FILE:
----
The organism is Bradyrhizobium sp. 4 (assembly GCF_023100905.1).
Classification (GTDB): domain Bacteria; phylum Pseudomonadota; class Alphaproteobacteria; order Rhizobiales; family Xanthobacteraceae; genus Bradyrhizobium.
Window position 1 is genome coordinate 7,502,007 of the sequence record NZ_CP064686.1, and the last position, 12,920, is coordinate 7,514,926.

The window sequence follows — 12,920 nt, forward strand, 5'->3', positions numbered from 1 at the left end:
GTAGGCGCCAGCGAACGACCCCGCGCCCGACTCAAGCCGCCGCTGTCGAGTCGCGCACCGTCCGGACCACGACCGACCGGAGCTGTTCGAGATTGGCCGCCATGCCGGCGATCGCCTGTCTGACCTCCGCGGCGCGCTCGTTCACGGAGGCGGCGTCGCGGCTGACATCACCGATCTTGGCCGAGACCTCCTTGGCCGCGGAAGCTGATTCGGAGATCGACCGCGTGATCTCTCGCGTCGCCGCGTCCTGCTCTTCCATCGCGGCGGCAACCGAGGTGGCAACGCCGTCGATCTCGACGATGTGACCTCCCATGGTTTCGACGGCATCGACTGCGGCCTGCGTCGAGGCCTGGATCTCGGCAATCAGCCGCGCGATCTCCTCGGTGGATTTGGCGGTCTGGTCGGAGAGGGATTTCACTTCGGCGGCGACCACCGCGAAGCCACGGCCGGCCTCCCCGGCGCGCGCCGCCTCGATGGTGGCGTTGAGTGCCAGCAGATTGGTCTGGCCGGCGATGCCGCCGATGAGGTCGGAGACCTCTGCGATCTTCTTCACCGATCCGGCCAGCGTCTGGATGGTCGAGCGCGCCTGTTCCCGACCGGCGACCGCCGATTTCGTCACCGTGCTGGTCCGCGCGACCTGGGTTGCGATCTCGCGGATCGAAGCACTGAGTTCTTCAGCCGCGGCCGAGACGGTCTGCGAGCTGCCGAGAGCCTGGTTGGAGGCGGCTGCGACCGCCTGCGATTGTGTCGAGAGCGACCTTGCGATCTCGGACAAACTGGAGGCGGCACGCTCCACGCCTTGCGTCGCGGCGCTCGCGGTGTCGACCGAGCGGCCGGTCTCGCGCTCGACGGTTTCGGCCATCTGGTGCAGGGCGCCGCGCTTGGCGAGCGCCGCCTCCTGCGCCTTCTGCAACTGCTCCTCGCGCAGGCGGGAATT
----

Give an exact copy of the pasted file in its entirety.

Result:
The organism is Bradyrhizobium sp. 4 (assembly GCF_023100905.1).
Classification (GTDB): domain Bacteria; phylum Pseudomonadota; class Alphaproteobacteria; order Rhizobiales; family Xanthobacteraceae; genus Bradyrhizobium.
Window position 1 is genome coordinate 7,502,007 of the sequence record NZ_CP064686.1, and the last position, 12,920, is coordinate 7,514,926.

The window sequence follows — 12,920 nt, forward strand, 5'->3', positions numbered from 1 at the left end:
GTAGGCGCCAGCGAACGACCCCGCGCCCGACTCAAGCCGCCGCTGTCGAGTCGCGCACCGTCCGGACCACGACCGACCGGAGCTGTTCGAGATTGGCCGCCATGCCGGCGATCGCCTGTCTGACCTCCGCGGCGCGCTCGTTCACGGAGGCGGCGTCGCGGCTGACATCACCGATCTTGGCCGAGACCTCCTTGGCCGCGGAAGCTGATTCGGAGATCGACCGCGTGATCTCTCGCGTCGCCGCGTCCTGCTCTTCCATCGCGGCGGCAACCGAGGTGGCAACGCCGTCGATCTCGACGATGTGACCTCCCATGGTTTCGACGGCATCGACTGCGGCCTGCGTCGAGGCCTGGATCTCGGCAATCAGCCGCGCGATCTCCTCGGTGGATTTGGCGGTCTGGTCGGAGAGGGATTTCACTTCGGCGGCGACCACCGCGAAGCCACGGCCGGCCTCCCCGGCGCGCGCCGCCTCGATGGTGGCGTTGAGTGCCAGCAGATTGGTCTGGCCGGCGATGCCGCCGATGAGGTCGGAGACCTCTGCGATCTTCTTCACCGATCCGGCCAGCGTCTGGATGGTCGAGCGCGCCTGTTCCCGACCGGCGACCGCCGATTTCGTCACCGTGCTGGTCCGCGCGACCTGGGTTGCGATCTCGCGGATCGAAGCACTGAGTTCTTCAGCCGCGGCCGAGACGGTCTGCGAGCTGCCGAGAGCCTGGTTGGAGGCGGCTGCGACCGCCTGCGATTGTGTCGAGAGCGACCTTGCGATCTCGGACAAACTGGAGGCGGCACGCTCCACGCCTTGCGTCGCGGCGCTCGCGGTGTCGACCGAGCGGCCGGTCTCGCGCTCGACGGTTTCGGCCATCTGGTGCAGGGCGCCGCGCTTGGCGAGCGCCGCCTCCTGCGCCTTCTGCAACTGCTCCTCGCGCAGGCGGGAATT